I have no idea what motivated John Potts to start stealing but on 2nd February 1880, still thirteen years old, he was arrested. Both he and another youngster, Matthew McCann, were charged with stealing bones. He had been taken into custody on another charge, and while at the police station admitted that, together with McCann, he had stolen last Tuesday a quantity of bones, and sold them for a shilling. The Bench remanded the case.
Five days later on 7th February 1880 the local newspaper reported :
JUVENILE HOUSE BREAKERS AT THE WEST END
William Coulson and John Potts Young, boys on the remand list, were charged with stealing a pair of scissors belonging to the Hetton Coal Company. Mr W. Bell prosecuted.
John Coates, horse keeper to the Hetton Company, identified the scissors produced as his employers property, and said they were worth 2s 6d. He missed them from the company's cabin on the 29th January. P.C. Brebner deposed that he took Coulson into custody at his own house, and found the scissors on the table near to him. Coulson then admitted that he had got the scissors from the Hetten cabin, and that Young, the other prisoner, was with him when he stole them. He afterwards arrested Young, and he also admitted committing the theft. The Bench committed them to prison for 14 days.
Mr Bell said it was the wish of the parents, who were unable to control the prisoners, that a second charge against them was proceeded with separately, viz, that of breaking into a joiner's shop at Messrs Horne and Scott's bottleworks, and stealing therefrom a hatchet, chisel, and screwdriver, worth 5s, on the night of the 28th January, in order that upon conviction for a second offence, they might be committed to Netherton Reformatory.
This case having also been proved, the Bench committed the prisoners to 14 days additional imprisonment, and ordered them to be afterwards kept at Netherton for four years. A third charge against the prisoners of breaking into an office, was not gone into.
The North Eastern Reformatory in Netherton was sixteen miles north of where his parents lived and was a reformatory for ‘delinquent’ boys aimed at re-educating those who had committed a criminal offence. Parents were expected to make a contribution to the cost of their keep which could have been as much as 5 shillings a week – equivalent to around £22 today. The boys were taught life skills on farms, in workshops and, in John's case, in a blacksmiths.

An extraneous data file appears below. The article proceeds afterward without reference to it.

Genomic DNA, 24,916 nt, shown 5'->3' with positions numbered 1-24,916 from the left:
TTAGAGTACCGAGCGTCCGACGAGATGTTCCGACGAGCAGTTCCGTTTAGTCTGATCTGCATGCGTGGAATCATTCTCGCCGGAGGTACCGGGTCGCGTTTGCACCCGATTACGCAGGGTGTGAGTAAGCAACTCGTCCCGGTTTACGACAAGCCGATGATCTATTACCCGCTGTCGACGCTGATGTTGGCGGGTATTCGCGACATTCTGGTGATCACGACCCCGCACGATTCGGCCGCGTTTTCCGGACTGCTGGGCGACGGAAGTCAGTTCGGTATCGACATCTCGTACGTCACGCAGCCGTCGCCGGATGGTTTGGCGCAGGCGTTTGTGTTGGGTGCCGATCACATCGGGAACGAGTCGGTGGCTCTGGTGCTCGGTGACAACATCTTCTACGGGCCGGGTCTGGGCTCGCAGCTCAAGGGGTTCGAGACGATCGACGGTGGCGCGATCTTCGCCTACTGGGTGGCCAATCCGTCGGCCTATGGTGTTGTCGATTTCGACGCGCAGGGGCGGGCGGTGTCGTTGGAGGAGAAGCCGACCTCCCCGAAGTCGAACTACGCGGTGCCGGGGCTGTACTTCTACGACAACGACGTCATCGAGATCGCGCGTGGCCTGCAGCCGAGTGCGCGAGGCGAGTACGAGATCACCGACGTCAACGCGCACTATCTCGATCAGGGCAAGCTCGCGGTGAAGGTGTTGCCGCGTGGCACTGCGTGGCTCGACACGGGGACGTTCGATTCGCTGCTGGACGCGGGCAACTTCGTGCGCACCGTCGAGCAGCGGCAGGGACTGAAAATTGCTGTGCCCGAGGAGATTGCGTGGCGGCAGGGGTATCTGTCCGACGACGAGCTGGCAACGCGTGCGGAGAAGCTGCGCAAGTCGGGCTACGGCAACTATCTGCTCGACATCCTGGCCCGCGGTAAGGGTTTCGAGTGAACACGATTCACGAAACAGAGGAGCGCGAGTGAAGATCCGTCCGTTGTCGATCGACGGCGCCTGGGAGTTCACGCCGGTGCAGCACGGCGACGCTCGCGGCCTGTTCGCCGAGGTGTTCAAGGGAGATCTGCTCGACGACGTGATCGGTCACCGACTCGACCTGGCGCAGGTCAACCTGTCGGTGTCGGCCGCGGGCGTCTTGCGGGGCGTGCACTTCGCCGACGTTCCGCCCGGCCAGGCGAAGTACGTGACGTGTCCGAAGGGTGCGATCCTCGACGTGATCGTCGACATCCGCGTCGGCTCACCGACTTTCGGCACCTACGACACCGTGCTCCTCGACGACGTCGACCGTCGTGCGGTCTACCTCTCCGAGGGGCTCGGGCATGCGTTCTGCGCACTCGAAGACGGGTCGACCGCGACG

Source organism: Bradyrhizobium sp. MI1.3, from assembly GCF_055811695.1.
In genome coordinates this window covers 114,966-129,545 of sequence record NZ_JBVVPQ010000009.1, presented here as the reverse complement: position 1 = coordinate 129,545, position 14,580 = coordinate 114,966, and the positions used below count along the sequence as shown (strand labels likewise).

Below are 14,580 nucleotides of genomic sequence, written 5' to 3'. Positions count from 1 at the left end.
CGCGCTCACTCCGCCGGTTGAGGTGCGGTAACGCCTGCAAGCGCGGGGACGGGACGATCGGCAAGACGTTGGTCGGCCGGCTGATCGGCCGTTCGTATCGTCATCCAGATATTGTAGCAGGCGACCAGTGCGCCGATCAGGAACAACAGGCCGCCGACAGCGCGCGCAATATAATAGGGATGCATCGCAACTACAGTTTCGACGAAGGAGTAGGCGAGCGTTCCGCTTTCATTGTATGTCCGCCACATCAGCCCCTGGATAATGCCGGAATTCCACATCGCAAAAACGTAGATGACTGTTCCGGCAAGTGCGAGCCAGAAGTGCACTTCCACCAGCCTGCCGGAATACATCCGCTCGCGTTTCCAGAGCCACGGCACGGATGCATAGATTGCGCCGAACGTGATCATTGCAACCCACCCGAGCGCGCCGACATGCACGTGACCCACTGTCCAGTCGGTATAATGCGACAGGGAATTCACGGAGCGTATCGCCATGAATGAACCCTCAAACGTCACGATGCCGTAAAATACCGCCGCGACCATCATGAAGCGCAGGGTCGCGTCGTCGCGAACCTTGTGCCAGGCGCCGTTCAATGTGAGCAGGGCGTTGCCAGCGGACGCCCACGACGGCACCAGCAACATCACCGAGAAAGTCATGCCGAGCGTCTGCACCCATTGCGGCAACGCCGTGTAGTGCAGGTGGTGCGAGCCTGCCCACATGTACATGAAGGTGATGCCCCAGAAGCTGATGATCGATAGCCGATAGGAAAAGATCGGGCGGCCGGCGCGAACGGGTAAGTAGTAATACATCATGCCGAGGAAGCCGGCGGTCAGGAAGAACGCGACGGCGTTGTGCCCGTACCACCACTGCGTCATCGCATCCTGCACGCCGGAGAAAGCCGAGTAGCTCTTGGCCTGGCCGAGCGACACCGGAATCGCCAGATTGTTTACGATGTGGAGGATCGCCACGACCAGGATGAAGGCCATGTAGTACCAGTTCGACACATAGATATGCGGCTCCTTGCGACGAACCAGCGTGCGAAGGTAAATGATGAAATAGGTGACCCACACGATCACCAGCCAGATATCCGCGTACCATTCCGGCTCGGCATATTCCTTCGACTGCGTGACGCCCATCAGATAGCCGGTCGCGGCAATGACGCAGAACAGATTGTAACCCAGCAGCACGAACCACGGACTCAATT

"Burns accidentally received through his falling onto the top of a tubular boiler while at work in the Smiths Shop in the said Reformatory. Died instantly."
I've no idea what a "tubular boiler" was but I guess, being in a blacksmiths, it would have been red hot. How can someone accidentally fall on top of one of these ? Was there a lack of supervision ? Was anyone to blame ?
An inquest was carried out on 13th November and his death was certified by the Deputy Coroner for Northumberland, Mr Brewis Elsdon. Determined to find out more, I have been in touch with the Northumberland Archives. Unfortunately only a few inquests survive from that period and John Potts' is not one of them. The Archivist suggested I look in the Morpeth Herald which was the weekly local paper which normally reported inquests for that area. I have word searched and been through every page of the issues where the inquest would have been reported but there was nothing.
Why is there a lack of information ? I know it was a long time ago but knowing how the newspapers loved writing about violent deaths it seems improbable that it was accidentally not reported. Was this something the authorities wanted to hush up ? Whatever the reason, a young sixteen year old boy, however wayward, should not have died while in an institution and there must be some record somewhere to say exactly what happened.
Words in purple are direct quotations from local newspapers.
Photo used with permission : North-Eastern Reformatory for Boys smithy, Netherton, c.1910. © Peter Higginbotham Website : www.childrenshomes.org.uk